Tanglewood the Higgs boson of classical music by Marjorie Arons-Barron

The entry below is being cross posted from Marjorie Arons-Barron’s own blog.

I can’t really understand, much less explain, the Higgs boson, or the Higgs field that excites the creation of the Higgs boson. Scientists tell us it is the last fundamental piece of standard model of particle physics to be discovered in an experiment, and it seems to have enough potential as an explanation for an irreducible something, giving rise to all other things, to be called “the God particle.” Beyond my pay grade, to be sure. But last weekend I found myself thinking the Higgs field is analogous to the role of the Tanglewood Music Festival in the world of music.

More than a third of the members of the world’s great classical orchestras studied at Tanglewood Music Center in Lenox. Started exactly 75 years ago by the Boston Symphony Orchestra’s renowned music director Serge Koussevitzky, the festival has been associated with such legends as Leonard Bernstein, Aaron Copland, Sejii Ozawa,, Claudio Abbado, Phyllis Curtin, Wynton Marsalis, Zubin Mehta, Leontyne Price, Anne- Sophie Mutter, Emanuel Ax, Yo-yo Ma, John Williams and James Taylor, to name just a few. Each summer, giants in music come together with 150 of the most talented young musicians to study and perform different genres of music, largely classical. And, for as little as $19 a ticket (free to children under 18 accompanied by an adult), virtually anyone can sit on the lawn , picnic, and listen the best of musical arts – (or, for more money, inside the open-sided hall, called “the shed.”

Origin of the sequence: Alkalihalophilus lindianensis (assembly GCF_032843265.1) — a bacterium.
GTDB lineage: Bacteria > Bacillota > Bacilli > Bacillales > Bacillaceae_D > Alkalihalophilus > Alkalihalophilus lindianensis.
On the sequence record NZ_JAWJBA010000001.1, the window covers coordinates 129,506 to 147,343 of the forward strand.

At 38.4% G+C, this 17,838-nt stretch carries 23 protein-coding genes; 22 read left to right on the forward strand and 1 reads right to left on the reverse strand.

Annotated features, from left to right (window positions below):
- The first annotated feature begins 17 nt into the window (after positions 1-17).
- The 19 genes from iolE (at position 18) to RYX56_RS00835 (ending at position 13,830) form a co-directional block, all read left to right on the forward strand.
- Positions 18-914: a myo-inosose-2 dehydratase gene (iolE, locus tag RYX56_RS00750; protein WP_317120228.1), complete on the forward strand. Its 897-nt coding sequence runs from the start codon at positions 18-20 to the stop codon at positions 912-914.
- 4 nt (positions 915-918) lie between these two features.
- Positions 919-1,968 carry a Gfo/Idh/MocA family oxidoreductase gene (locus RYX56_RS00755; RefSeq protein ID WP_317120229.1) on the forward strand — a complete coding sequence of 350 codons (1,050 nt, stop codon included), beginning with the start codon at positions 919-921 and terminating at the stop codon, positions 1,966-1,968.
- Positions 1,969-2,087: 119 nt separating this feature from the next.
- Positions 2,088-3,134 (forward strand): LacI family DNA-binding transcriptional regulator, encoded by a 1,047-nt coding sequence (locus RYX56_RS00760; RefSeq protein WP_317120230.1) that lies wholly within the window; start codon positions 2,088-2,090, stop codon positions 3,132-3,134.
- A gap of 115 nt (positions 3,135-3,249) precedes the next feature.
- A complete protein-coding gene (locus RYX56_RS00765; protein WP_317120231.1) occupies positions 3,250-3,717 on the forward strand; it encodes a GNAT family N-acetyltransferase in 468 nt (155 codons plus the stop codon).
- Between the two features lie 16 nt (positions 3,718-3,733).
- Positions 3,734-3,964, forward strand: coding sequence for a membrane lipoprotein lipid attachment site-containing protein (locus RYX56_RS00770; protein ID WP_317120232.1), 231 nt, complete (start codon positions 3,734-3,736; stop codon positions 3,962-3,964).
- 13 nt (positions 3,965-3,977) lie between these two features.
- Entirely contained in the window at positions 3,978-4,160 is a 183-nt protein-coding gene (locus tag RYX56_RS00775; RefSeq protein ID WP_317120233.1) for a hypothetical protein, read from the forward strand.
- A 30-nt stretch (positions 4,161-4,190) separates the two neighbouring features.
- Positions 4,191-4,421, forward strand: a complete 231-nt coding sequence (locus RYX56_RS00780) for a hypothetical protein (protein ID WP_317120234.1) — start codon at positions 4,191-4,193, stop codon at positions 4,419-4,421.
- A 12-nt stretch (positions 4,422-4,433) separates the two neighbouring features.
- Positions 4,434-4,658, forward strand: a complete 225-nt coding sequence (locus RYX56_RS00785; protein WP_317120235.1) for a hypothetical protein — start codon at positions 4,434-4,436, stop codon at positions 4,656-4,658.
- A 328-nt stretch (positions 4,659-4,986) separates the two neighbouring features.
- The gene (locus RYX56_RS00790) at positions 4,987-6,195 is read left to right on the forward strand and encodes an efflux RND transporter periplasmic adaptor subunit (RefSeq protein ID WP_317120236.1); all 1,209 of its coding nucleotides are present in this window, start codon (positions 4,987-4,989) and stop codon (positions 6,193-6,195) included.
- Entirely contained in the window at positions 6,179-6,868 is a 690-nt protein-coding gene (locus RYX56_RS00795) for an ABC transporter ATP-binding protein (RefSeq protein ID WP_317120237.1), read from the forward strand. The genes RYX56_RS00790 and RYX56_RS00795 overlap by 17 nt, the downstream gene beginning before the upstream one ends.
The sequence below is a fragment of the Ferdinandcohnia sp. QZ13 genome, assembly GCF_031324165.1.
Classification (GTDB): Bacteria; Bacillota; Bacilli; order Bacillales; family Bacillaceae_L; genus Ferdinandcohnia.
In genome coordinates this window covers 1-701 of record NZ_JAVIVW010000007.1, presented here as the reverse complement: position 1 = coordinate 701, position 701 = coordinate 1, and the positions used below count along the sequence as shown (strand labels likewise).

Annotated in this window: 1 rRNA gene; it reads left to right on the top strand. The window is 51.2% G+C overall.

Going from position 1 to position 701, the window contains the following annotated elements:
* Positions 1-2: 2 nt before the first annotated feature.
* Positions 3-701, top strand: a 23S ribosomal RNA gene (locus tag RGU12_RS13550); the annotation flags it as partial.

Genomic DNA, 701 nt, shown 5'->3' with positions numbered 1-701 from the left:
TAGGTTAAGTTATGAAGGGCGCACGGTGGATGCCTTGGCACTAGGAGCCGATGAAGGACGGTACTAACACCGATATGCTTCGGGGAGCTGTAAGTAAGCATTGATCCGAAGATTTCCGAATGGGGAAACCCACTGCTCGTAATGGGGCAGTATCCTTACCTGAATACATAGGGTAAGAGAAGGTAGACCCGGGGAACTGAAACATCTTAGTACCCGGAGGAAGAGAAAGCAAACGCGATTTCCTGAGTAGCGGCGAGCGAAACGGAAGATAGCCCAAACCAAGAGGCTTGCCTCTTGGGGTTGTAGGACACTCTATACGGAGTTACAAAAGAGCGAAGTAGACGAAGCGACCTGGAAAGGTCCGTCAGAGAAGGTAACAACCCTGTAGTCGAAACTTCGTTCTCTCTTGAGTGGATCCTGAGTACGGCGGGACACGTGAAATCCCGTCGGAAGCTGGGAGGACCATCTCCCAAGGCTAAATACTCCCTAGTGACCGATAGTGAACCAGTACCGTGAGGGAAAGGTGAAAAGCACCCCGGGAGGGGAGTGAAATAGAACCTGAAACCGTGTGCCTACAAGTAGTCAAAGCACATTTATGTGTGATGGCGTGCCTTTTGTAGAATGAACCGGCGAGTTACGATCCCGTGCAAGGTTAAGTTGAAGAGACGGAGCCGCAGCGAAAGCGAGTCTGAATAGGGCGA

So, why the parallel to the Higgs boson? Because there is something fundamental about the Tanglewood experience. As the Boston Globe editorial put it, Tanglewood is where nature, history and culture come together. It is a core experience, which can touch everyone in different ways. It is, indeed, the “foremost summer musical campus in the world,” and, because people from all over are drawn there to learn, to enjoy and to create, as the editorial said, Tanglewood “feels essential in its realm.” We are so very lucky it is easily accessible to us in Massachusetts.

In the spirit of full disclosure, I must confess that I have been a longtime overseer of the Boston Symphony, which owns Tanglewood Music Center, and I remain an overseer emerita. But I fell in love with Tanglewood as a 14-year old going to camp in Lenox, privileged to be able to go every Saturday morning to the open rehearsals. It touched my very soul and imprinted me with a love of the place. If only I had the musical talent to go with the passion!

According to BSO music director Mark Volpe, many other cities are trying to emulate the Tanglewood experience, including one in China (another of its intellectual property ripoffs). But the Tanglewood Music Center in Lenox is the one, the original, the copy not to be replicated, the one to be revered and enjoyed, right in our own truly magnificent backyard.